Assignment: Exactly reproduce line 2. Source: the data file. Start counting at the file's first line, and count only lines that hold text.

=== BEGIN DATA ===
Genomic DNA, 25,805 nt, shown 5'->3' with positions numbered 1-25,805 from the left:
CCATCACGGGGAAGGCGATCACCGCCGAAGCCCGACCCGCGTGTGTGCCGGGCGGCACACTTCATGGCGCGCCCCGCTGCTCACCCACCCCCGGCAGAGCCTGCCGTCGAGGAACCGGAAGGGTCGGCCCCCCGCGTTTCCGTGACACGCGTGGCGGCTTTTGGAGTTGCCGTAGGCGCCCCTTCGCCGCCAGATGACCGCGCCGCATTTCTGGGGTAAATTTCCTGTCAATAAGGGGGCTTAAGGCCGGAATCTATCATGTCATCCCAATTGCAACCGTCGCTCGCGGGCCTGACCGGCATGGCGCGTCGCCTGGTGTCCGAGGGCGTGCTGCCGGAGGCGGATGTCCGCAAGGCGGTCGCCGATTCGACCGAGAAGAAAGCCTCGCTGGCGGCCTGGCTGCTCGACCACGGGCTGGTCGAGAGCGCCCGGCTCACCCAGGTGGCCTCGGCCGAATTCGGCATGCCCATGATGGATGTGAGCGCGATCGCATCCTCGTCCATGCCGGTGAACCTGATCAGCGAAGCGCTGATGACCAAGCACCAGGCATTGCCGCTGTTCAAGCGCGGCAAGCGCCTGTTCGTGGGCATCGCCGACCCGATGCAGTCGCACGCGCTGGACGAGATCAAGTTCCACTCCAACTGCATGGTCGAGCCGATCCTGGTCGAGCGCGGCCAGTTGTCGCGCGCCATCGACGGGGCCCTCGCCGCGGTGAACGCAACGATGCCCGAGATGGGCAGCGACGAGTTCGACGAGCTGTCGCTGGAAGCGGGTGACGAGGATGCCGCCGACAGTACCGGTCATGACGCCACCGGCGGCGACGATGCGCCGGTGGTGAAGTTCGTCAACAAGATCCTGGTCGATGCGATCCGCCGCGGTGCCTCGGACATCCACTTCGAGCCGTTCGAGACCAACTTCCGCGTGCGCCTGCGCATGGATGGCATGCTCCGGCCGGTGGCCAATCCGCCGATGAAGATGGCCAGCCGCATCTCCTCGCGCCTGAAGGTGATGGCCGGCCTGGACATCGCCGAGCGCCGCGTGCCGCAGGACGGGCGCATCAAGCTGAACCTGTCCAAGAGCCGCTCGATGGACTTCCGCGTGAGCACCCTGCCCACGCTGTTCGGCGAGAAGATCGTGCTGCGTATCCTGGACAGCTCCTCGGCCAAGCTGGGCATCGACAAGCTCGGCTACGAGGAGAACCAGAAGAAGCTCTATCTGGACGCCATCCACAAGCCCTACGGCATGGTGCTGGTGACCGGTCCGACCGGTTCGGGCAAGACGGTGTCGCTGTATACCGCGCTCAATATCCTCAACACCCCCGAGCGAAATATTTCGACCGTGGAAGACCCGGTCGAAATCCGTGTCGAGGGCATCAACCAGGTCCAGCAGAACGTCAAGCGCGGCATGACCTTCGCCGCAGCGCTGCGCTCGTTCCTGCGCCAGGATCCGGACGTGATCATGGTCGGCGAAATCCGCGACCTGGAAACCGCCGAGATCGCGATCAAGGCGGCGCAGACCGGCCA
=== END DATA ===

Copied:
CCATCACGGGGAAGGCGATCACCGCCGAAGCCCGACCCGCGTGTGTGCCGGGCGGCACACTTCATGGCGCGCCCCGCTGCTCACCCACCCCCGGCAGAGCCTGCCGTCGAGGAACCGGAAGGGTCGGCCCCCCGCGTTTCCGTGACACGCGTGGCGGCTTTTGGAGTTGCCGTAGGCGCCCCTTCGCCGCCAGATGACCGCGCCGCATTTCTGGGGTAAATTTCCTGTCAATAAGGGGGCTTAAGGCCGGAATCTATCATGTCATCCCAATTGCAACCGTCGCTCGCGGGCCTGACCGGCATGGCGCGTCGCCTGGTGTCCGAGGGCGTGCTGCCGGAGGCGGATGTCCGCAAGGCGGTCGCCGATTCGACCGAGAAGAAAGCCTCGCTGGCGGCCTGGCTGCTCGACCACGGGCTGGTCGAGAGCGCCCGGCTCACCCAGGTGGCCTCGGCCGAATTCGGCATGCCCATGATGGATGTGAGCGCGATCGCATCCTCGTCCATGCCGGTGAACCTGATCAGCGAAGCGCTGATGACCAAGCACCAGGCATTGCCGCTGTTCAAGCGCGGCAAGCGCCTGTTCGTGGGCATCGCCGACCCGATGCAGTCGCACGCGCTGGACGAGATCAAGTTCCACTCCAACTGCATGGTCGAGCCGATCCTGGTCGAGCGCGGCCAGTTGTCGCGCGCCATCGACGGGGCCCTCGCCGCGGTGAACGCAACGATGCCCGAGATGGGCAGCGACGAGTTCGACGAGCTGTCGCTGGAAGCGGGTGACGAGGATGCCGCCGACAGTACCGGTCATGACGCCACCGGCGGCGACGATGCGCCGGTGGTGAAGTTCGTCAACAAGATCCTGGTCGATGCGATCCGCCGCGGTGCCTCGGACATCCACTTCGAGCCGTTCGAGACCAACTTCCGCGTGCGCCTGCGCATGGATGGCATGCTCCGGCCGGTGGCCAATCCGCCGATGAAGATGGCCAGCCGCATCTCCTCGCGCCTGAAGGTGATGGCCGGCCTGGACATCGCCGAGCGCCGCGTGCCGCAGGACGGGCGCATCAAGCTGAACCTGTCCAAGAGCCGCTCGATGGACTTCCGCGTGAGCACCCTGCCCACGCTGTTCGGCGAGAAGATCGTGCTGCGTATCCTGGACAGCTCCTCGGCCAAGCTGGGCATCGACAAGCTCGGCTACGAGGAGAACCAGAAGAAGCTCTATCTGGACGCCATCCACAAGCCCTACGGCATGGTGCTGGTGACCGGTCCGACCGGTTCGGGCAAGACGGTGTCGCTGTATACCGCGCTCAATATCCTCAACACCCCCGAGCGAAATATTTCGACCGTGGAAGACCCGGTCGAAATCCGTGTCGAGGGCATCAACCAGGTCCAGCAGAACGTCAAGCGCGGCATGACCTTCGCCGCAGCGCTGCGCTCGTTCCTGCGCCAGGATCCGGACGTGATCATGGTCGGCGAAATCCGCGACCTGGAAACCGCCGAGATCGCGATCAAGGCGGCGCAGACCGGCCA